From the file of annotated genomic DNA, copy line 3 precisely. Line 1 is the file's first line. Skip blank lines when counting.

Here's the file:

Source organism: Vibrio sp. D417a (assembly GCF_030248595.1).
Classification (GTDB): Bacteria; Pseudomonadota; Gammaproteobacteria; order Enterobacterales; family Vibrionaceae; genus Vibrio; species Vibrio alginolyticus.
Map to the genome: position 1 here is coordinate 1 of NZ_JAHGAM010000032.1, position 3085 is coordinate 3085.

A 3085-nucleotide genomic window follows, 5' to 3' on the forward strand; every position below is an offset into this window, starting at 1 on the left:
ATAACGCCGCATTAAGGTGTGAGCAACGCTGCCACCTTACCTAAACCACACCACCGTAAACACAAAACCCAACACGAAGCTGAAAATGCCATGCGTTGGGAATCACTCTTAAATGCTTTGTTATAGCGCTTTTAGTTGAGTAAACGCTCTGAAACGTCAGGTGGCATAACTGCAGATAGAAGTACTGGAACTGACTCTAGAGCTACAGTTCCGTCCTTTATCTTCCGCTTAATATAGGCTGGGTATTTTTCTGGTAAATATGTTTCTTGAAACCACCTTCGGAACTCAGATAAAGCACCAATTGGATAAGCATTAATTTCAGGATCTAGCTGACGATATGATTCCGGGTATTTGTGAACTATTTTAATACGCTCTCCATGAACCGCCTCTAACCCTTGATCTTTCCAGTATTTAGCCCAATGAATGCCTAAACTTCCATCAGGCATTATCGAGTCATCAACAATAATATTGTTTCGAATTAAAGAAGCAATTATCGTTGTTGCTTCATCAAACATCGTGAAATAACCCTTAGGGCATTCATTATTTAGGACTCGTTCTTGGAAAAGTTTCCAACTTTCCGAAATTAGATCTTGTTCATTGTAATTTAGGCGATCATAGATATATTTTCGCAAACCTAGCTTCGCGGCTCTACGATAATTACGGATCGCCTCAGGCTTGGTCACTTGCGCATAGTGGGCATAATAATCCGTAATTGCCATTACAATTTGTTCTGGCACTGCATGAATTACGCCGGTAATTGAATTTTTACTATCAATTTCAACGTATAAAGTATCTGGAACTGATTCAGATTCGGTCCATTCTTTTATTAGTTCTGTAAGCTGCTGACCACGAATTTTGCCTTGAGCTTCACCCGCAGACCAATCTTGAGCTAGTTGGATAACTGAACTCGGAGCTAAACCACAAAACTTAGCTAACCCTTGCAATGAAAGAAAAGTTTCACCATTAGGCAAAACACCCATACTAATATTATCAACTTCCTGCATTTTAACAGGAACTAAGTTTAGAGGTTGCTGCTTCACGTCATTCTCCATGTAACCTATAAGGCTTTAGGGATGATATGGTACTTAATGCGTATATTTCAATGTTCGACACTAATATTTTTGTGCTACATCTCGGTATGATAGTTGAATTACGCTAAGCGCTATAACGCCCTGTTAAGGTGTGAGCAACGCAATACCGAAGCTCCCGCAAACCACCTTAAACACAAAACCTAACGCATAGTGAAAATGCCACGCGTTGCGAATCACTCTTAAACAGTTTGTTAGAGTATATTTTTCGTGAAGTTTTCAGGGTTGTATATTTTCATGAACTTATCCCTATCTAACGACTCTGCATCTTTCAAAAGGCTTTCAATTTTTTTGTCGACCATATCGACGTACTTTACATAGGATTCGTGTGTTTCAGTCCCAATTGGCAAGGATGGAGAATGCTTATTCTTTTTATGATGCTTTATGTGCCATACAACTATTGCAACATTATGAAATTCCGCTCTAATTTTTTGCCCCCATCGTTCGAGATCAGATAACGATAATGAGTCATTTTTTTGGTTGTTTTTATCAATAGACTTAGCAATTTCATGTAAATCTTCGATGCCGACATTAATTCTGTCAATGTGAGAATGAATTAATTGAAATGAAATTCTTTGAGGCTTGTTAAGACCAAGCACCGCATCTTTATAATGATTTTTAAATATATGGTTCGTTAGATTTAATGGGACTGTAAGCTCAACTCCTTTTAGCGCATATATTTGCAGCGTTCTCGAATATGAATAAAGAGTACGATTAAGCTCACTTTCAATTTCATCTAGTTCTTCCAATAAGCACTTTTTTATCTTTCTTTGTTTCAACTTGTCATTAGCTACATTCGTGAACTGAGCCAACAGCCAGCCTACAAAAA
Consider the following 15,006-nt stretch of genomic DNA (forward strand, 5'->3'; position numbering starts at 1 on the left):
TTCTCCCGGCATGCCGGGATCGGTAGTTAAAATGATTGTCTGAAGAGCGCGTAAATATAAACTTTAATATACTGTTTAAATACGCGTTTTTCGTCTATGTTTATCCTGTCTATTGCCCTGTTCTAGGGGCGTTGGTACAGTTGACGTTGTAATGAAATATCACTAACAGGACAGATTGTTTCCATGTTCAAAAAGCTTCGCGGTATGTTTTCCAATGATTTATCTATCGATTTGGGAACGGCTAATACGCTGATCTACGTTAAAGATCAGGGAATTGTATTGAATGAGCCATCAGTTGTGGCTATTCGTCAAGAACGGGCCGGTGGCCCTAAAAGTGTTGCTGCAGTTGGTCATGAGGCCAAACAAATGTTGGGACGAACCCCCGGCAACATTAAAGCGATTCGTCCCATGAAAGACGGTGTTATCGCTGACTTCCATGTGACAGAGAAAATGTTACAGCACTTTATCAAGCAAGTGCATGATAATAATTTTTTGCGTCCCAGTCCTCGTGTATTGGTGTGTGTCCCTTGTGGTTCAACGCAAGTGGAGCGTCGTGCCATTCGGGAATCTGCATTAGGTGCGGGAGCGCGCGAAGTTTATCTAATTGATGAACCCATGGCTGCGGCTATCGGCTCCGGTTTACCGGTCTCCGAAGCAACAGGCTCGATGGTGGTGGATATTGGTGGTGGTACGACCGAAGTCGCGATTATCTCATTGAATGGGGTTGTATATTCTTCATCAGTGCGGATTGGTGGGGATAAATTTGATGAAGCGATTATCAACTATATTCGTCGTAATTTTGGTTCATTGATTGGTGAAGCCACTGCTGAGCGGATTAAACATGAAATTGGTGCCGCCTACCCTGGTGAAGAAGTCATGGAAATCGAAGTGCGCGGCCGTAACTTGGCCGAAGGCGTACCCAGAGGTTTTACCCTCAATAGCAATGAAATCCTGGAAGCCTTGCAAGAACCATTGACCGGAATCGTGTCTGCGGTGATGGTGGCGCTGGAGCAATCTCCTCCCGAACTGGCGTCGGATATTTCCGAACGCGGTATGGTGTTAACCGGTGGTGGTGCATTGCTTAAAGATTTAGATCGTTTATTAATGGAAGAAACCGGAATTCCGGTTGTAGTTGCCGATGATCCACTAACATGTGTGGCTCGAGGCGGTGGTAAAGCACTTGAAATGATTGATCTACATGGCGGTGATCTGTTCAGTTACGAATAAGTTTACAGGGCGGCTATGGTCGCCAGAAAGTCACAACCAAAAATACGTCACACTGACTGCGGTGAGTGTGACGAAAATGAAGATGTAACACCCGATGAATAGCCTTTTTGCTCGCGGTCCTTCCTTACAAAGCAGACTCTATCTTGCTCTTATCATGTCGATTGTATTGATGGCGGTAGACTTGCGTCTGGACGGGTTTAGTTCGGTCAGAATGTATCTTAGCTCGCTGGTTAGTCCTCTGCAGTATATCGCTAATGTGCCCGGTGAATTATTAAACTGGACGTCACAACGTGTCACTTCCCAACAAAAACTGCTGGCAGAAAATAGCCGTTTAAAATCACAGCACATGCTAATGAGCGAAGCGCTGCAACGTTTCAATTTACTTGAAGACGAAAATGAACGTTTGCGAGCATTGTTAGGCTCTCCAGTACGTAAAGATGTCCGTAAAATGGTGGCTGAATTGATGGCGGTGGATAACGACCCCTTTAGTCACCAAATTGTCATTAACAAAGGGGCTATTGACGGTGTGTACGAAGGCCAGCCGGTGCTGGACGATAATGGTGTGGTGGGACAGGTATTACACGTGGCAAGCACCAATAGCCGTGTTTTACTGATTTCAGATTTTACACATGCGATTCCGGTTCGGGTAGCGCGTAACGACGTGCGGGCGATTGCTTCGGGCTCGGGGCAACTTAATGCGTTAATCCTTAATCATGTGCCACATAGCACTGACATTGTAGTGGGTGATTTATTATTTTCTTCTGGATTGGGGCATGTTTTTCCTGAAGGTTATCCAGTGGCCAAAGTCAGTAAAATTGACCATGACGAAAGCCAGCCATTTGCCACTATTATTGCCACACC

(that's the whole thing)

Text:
Map to the genome: position 1 here is coordinate 1 of NZ_JAHGAM010000032.1, position 3085 is coordinate 3085.